If you do need state certification, how can you get it?
There are traditional programs and non-traditional programs associated with many universities in each state. One good strategy might be to search for an advisor in the College of Education at a university located close to where you want to work and ask what options would be available to you. Undergraduates who want to become language teachers in U.S. public schools often double major in a language and in education.
Traditional Routes to K-12 Certification
Non-Traditional Routes to Certification
Non-Traditional Certification Overview
Post-Baccalaureate Teacher Certification
Another example of an alternative route at a traditional university is this program at well-respected regional university in Michigan:
Saginaw Valley State University – Accelerated Route to Teacher Certification
Which route to certification should you choose?
Fortunately, there are a number of major national databases that will help you identify a program that will meet your needs. You will need to look at the location, in-person and remote learning options, overall cost, flexibility, the content of required courses and modules, and more. Consider how you will go about completing the program while working in your current day job.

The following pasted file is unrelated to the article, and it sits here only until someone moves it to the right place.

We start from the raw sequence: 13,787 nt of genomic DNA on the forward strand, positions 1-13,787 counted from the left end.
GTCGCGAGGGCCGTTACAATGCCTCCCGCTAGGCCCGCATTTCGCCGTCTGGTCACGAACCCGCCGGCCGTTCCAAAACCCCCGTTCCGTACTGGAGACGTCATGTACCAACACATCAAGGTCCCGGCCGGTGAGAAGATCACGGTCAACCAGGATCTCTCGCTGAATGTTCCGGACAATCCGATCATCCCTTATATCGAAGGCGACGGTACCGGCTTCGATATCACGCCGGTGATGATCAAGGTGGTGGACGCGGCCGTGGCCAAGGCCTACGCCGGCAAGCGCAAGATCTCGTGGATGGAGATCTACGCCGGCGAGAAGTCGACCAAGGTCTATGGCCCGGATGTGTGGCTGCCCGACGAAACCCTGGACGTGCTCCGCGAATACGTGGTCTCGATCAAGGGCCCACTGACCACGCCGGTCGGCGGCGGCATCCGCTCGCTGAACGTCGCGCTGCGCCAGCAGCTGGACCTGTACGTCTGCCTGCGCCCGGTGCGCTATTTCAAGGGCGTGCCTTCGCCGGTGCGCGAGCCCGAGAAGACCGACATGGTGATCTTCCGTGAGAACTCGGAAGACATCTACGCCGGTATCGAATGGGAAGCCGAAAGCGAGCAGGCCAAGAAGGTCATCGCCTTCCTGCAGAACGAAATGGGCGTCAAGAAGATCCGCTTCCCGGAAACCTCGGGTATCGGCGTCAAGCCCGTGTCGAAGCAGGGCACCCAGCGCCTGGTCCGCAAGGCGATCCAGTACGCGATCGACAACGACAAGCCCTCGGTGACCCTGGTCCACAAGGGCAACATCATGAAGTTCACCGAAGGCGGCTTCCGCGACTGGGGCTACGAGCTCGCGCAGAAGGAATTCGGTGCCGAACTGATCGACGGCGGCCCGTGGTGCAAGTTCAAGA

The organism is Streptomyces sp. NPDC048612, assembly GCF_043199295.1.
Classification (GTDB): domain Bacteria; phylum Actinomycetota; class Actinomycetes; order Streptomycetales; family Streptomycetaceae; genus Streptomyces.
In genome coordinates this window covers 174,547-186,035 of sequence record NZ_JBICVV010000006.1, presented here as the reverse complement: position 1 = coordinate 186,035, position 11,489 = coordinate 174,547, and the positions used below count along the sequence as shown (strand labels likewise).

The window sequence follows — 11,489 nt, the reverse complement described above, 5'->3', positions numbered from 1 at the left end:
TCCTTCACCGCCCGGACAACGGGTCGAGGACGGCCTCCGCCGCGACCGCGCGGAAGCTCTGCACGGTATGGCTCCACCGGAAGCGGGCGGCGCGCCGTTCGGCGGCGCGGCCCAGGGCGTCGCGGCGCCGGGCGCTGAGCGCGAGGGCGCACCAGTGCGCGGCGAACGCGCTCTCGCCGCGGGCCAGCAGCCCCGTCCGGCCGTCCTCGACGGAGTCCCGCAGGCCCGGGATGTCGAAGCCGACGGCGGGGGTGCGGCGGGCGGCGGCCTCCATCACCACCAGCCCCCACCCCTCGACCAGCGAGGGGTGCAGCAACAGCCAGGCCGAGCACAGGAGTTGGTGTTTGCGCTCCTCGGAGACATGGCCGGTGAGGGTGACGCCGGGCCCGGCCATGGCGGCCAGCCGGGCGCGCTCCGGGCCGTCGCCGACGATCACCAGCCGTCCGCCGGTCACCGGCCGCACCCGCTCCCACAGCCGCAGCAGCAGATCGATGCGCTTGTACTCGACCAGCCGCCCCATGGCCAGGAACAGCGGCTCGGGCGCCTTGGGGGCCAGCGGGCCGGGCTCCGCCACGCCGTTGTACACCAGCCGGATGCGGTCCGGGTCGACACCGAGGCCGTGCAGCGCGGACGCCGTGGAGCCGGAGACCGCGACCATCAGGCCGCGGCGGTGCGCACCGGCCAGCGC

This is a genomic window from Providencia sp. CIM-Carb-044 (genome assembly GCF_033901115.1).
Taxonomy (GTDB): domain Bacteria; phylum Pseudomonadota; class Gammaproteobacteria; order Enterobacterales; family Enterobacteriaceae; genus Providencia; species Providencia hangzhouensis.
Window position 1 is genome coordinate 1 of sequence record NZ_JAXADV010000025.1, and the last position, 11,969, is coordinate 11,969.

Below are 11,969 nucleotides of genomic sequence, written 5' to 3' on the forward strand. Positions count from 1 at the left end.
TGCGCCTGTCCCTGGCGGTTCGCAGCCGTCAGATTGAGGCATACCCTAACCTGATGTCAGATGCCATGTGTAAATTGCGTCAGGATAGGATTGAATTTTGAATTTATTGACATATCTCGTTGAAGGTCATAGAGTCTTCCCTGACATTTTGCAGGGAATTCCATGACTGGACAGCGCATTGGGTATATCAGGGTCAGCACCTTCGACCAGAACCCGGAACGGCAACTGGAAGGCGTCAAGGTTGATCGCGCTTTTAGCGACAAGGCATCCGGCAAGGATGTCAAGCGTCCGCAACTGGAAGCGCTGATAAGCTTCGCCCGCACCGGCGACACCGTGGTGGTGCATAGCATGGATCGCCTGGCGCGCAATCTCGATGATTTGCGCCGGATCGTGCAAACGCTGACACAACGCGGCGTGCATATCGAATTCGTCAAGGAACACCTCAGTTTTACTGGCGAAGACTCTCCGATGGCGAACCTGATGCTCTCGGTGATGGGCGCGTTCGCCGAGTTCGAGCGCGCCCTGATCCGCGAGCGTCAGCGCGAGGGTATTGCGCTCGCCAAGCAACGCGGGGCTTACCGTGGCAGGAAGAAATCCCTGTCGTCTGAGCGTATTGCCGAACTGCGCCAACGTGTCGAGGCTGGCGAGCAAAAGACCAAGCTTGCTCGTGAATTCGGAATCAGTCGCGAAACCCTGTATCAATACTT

Alternative Certification Program
Teacher Certification Degrees
Nation-wide database of programs for alternative routes to certification, searchable by subject area and location.
“Language credentialing made easy”
Provided by the University of Maryland
Learn More about Career Development for Language Educators
Also explained on the Certificate page:
Note that our Graduate Certificate in Foreign Language Teaching is not the same as earning certification to teach in a public school in a given state. If you need graduate course credits in order to earn your K-12 certification, you may count these courses toward teacher certification. For example, this page explains the process for certification through Michigan State’s College of Education: Certification Requirements for Candidates with Bachelor’s Degrees. Also see our FAQ page for prospective students.